The troubles with reconstruction are a companion to the more publicized military difficulties NATO is having in Afghanistan, where U.S. officials -- most prominently Defense Secretary Robert M. Gates -- have complained that some allies are unwilling to participate in the most violent fight against the Taliban. But many officials regard the civilian effort as perhaps even more critical to controlling Afghanistan's insurgency.

Asked recently to assess U.S. progress, a top U.S. official handling Afghanistan said: "Tactically on the security front, I would say we are winning."

"The challenge with Afghanistan is that's not good enough," added the official, who insisted on anonymity to speak more freely. "And it is on some of the other dimensions of the mission where we are not doing as well as we need to be. And mostly those have to do with the non-military . . . having to do with governance, economic development, reconstruction."

Norway first suggested a super-envoy in the fall of 2006, but it was not until last summer, as reports mounted of problems in Afghanistan, that U.S. officials began warming to the idea.

U.S. officials focused on Ashdown, a former leader of the Liberal Democrats in Britain who impressed them with his service as the U.N. high representative in Bosnia from 2002 to 2006. The British quickly agreed.

But early on, U.N., U.S. and Afghan officials argued about how powerful the job should be. Sources said Zalmay Khalilzad, who is the U.S. ambassador to the United Nations and is close to Karzai, detected reservations among Afghan senior officials -- but those reservations appeared to dissipate after the Afghan president met with Ashdown in Kuwait in January.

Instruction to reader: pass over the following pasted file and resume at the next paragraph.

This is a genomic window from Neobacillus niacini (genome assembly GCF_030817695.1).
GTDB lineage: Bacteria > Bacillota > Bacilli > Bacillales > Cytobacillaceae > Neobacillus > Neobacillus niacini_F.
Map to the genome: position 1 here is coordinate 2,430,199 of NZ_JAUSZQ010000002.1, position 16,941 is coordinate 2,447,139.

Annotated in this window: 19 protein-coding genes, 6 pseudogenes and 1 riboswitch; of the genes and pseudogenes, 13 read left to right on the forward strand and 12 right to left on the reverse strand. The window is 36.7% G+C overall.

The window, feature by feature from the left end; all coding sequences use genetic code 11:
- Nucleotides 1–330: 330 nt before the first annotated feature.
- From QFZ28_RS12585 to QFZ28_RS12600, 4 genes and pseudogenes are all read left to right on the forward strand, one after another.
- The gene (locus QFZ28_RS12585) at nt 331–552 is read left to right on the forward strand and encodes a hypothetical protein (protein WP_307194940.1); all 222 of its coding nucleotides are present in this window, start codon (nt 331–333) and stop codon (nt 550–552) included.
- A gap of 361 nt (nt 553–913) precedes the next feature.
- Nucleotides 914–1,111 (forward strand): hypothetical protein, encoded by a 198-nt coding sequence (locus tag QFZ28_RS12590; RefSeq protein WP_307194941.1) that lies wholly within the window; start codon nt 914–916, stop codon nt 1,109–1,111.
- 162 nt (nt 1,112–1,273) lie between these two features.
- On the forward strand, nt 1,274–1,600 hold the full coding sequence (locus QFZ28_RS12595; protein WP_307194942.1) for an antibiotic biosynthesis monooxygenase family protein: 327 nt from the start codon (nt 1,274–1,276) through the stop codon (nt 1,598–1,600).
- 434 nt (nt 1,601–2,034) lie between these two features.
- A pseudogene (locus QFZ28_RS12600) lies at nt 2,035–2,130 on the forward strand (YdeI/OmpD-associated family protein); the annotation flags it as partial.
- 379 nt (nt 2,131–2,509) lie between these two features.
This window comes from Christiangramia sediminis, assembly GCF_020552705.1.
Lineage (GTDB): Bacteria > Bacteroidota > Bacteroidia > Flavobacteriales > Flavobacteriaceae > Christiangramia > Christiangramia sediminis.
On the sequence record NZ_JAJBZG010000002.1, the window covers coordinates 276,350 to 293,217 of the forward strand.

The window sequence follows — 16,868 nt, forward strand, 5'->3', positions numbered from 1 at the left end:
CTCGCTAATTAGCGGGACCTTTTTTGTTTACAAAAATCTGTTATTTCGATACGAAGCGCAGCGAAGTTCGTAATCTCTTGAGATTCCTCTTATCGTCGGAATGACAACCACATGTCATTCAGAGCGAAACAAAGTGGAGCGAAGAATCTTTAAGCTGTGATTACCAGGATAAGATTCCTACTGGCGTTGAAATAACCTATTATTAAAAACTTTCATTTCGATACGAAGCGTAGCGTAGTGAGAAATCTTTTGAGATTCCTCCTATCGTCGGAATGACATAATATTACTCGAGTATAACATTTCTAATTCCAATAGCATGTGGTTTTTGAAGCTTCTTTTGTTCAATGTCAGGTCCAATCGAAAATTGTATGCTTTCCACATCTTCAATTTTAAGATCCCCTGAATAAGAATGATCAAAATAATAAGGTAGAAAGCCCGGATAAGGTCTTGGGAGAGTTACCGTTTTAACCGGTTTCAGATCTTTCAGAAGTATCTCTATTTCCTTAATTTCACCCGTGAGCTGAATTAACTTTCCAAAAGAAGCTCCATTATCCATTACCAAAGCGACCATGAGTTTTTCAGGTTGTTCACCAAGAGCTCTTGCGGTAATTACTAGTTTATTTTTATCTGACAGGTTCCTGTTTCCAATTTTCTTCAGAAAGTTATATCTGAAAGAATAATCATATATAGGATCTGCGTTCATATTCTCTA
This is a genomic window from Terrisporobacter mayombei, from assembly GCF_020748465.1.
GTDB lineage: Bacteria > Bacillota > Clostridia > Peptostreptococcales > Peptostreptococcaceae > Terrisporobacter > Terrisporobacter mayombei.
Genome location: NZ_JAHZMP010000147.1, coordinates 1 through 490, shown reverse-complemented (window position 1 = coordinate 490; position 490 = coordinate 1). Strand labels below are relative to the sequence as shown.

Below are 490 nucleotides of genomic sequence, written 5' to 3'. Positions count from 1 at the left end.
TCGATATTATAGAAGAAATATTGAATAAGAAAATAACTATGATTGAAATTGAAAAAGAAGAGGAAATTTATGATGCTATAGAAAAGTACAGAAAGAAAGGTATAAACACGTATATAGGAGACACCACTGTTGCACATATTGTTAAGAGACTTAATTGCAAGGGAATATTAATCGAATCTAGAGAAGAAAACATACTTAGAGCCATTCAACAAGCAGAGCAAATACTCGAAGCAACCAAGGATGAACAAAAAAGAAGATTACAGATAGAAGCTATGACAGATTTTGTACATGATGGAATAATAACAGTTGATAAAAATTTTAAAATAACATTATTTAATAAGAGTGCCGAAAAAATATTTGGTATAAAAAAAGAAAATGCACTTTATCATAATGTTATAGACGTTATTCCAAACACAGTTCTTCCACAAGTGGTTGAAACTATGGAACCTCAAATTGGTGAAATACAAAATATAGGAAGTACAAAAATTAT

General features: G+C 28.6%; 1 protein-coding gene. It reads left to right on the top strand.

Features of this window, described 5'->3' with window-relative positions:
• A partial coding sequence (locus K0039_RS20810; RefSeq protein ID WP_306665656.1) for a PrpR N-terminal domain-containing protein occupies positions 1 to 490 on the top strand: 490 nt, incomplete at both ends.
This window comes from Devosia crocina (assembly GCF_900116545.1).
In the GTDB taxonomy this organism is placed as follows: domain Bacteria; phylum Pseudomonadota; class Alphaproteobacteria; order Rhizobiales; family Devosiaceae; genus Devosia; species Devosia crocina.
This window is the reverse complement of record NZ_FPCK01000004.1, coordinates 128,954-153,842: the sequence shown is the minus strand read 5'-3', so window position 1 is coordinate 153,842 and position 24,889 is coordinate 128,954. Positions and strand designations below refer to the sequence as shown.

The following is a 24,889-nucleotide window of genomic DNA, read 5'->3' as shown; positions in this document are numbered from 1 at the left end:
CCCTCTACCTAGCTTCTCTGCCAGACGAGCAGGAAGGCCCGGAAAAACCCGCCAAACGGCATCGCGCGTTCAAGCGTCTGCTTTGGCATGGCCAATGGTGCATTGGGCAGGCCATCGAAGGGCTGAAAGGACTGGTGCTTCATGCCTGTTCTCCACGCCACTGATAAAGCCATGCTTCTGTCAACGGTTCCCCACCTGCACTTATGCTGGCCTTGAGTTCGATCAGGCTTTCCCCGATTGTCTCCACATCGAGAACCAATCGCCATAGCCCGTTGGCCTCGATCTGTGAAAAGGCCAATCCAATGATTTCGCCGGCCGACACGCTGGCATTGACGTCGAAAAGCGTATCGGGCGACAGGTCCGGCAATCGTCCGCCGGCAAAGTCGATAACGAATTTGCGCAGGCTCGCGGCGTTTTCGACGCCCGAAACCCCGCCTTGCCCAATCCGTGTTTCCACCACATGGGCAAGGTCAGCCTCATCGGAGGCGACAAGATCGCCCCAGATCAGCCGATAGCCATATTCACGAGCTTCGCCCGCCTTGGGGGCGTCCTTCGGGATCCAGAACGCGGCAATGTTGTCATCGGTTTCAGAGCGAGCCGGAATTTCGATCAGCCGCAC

Ban then met with Ashdown in Madrid to seal the deal. But when Karzai returned to Kabul, he received criticism from members of his cabinet, while the media portrayed Ashdown as a potential pro-consul, akin to past British colonial rulers. Karzai, meanwhile, believed that Ashdown had planted newspaper stories in Britain suggesting that Karzai was a weak Pashtun leader atop a Tajik government, a remark Karzai viewed as "fanning ethnic tensions," said a senior U.S. official.

Said T. Jawad, Afghanistan's ambassador to the United States, suggested that there were worries about the powerful role Ashdown had played in the Balkans. "Based on his past experience in the Balkans, the Afghan cabinet and other officials raised some concerns," Jawad said. "President Karzai decided his role wouldn't be constructive."

By the time Karzai met with Ban and Secretary of State Condoleezza Rice at the World Economic Forum in Davos, Switzerland, in late January, the Afghan leader had soured on the choice. Ban had gone into the meeting expecting to announce Ashdown's appointment; instead, Ashdown soon issued a statement withdrawing from consideration.

It was not the first time in recent months that Karzai has clashed with his Western patrons. He has battled the United States over opium-reduction strategies, and in December he expelled two senior European officials for holding unauthorized talks with the Taliban.

Some analysts saw the Bush administration's inability to secure Ashdown's appointment as a serious setback. "The rejection of Ashdown by Karzai undermines the ability of the Afghan government to be moving more forcefully in the right direction," said Mark Schneider, senior vice president of the International Crisis Group, which has been critical of the reconstruction efforts. "When Karzai said he didn't want it, the U.S. didn't stick to its guns."

Senior administration officials say that there is no major rift and that Karzai, who has a monthly videoconference with Bush, is entitled to veto power over a position that could vastly influence his country.

Seth Jones, an Afghanistan expert with the Rand Corp., said Karzai, who is up for reelection next year, is reluctant to be identified too closely with the United States. "I don't think over the long term it's a significant blow," he said. But the failure to install Ashdown, he added, shows Karzai's sensitivity "to not be seen as being pushed around by the international community."